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Study analyzed symptoms of depression, anxiety and stress in school-aged Portuguese children

25 march
Diogo Costa and Cristina Padez
Diogo Costa and Cristina Padez
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A study published in the scientific journal BMC Psychiatry about depression, anxiety and stress in Portuguese children suggests that boys have a higher probability of showing signs of depression and stress than girls, among other factors which may influence the frequency of these symptoms.

Conducted by a multidisciplinary team from the University of Coimbra (UC), University of Lisbon (UL), University Fernando Pessoa, Porto, and the Polytechnic Institute of Viseu (IPV), this study aimed to explore the factors associated with anxiety, depression and stress symptoms in Portuguese school-aged children, from 7.5 to 11.5 years old, since there is little data on the magnitude and causes of mental health problems more common at such young ages.

1,022 children - 481 boys and 541 girls - from public and private schools in the cities of Coimbra, Lisbon and Porto and their parents participated in the study. While analyzing the children's self-reports, researchers concluded that boys report symptoms of stress and depressive symptoms more frequently than girls.

The differences between boys and girls in the expression of these symptoms can be influenced by cultural context. "They may lie in a greater tendency for girls to respond in a more socially desirable or expected way", says Diogo Costa, the article's first author.

The researchers also concluded that children in Lisbon report symptoms more frequently than those in Coimbra and Porto. «Children in Lisbon, by comparison with those in Coimbra and Porto, may be exposed to more harmful characteristics of the urban environment that are reflected in the frequency of these symptoms. For example, they may have to travel longer distances between home and school, and spend more time in traffic », justifies the researcher at the Centre for Research in Anthropology and Health (CIAS) of the Faculty of Science and Technology of the University of Coimbra (FCTUC ), the centre that led the study.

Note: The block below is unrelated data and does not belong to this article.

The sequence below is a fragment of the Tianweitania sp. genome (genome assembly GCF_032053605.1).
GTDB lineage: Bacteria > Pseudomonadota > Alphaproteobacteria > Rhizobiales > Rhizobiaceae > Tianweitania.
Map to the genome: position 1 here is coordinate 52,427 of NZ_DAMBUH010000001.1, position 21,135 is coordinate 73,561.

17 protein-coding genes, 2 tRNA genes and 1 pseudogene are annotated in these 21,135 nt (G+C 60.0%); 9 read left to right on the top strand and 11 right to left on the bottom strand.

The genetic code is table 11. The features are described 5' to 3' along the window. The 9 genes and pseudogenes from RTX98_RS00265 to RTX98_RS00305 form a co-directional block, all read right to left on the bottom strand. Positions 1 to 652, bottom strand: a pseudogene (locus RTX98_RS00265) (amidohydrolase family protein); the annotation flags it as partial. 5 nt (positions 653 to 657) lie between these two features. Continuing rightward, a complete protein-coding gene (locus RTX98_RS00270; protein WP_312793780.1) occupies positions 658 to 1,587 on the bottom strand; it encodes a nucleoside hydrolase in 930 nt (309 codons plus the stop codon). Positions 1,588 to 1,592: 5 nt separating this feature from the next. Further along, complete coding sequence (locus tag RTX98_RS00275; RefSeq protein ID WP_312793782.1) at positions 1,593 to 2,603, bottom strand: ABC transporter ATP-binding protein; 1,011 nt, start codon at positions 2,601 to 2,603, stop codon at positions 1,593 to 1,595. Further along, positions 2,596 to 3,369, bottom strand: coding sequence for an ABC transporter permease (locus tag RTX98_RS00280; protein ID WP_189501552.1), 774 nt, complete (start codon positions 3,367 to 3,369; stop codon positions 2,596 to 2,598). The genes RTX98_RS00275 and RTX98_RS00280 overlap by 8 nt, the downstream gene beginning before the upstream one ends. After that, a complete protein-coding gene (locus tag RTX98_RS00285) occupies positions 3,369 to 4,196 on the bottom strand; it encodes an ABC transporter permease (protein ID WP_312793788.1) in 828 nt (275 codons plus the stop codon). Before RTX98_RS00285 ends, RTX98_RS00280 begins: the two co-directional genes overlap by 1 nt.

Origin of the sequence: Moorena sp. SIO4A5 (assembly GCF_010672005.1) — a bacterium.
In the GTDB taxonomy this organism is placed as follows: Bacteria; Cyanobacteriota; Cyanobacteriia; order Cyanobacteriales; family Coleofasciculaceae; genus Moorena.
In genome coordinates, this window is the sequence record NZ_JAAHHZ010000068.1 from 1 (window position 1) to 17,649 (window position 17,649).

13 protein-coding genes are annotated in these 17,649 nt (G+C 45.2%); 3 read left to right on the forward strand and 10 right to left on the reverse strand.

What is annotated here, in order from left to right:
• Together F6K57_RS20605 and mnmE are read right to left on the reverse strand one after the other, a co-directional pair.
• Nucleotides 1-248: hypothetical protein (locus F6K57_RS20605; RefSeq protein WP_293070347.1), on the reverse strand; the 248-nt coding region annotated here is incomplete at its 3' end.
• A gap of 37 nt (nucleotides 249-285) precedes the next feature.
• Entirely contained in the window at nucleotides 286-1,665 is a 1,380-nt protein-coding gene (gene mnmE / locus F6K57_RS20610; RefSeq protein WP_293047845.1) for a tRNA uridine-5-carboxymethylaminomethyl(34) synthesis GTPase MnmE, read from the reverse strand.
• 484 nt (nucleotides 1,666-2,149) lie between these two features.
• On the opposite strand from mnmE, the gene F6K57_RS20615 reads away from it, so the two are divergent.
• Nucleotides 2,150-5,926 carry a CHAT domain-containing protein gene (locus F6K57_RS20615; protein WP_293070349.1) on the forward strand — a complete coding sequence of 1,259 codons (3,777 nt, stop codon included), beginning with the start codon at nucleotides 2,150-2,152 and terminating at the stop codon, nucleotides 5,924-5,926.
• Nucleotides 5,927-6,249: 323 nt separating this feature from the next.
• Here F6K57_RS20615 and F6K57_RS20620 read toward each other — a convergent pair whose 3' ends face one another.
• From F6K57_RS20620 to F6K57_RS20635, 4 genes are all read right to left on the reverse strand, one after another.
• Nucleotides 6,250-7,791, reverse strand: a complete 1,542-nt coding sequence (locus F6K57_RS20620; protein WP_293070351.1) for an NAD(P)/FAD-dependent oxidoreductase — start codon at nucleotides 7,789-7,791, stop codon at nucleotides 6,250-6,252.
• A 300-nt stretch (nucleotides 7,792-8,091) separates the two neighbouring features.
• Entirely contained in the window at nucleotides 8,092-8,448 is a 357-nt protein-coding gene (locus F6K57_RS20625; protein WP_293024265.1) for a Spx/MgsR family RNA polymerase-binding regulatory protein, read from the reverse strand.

This research also suggests that parental factors, in particular the mother's depressive, anxiety and stress symptoms, have a negative effect on children's mental health. According to Diogo Costa, “the (negative) influence of mothers' emotional state on children's emotions is well known, especially for depressive symptoms, and can be felt from an early age. However, longitudinal studies (which accompany children and mothers over time) are needed to better assess other factors involved in this relationship, such as the link between parents and children ».

Considering that the symptoms of depression, anxiety and stress experienced during childhood can have a negative impact on development, the coordinator of the study, Cristina Padez, argues that “longitudinal studies are essential to know the impact of these symptoms on the onset of childhood obesity, a problem with a great expression in most developed countries and in which Portugal also has very high rates ».

This study, which is part of a broader research project, entitled “Inequalities in childhood obesity: the impact of the socioeconomic crisis in Portugal from 2009 to 2015”, was co-financed by COMPETE 2020, Portugal 2020 - Operational Programme for Competitiveness and Internationalisation (POCI), by the European Union through the European Regional Development Fund (ERDF) and by the Portuguese Foundation for Science and Technology (FCT). The full scientific paper is available at https://doi.org/10.1186/s12888-020-02498-z


Original news article in Portuguese: Cristina Pinto

English version: Diana Taborda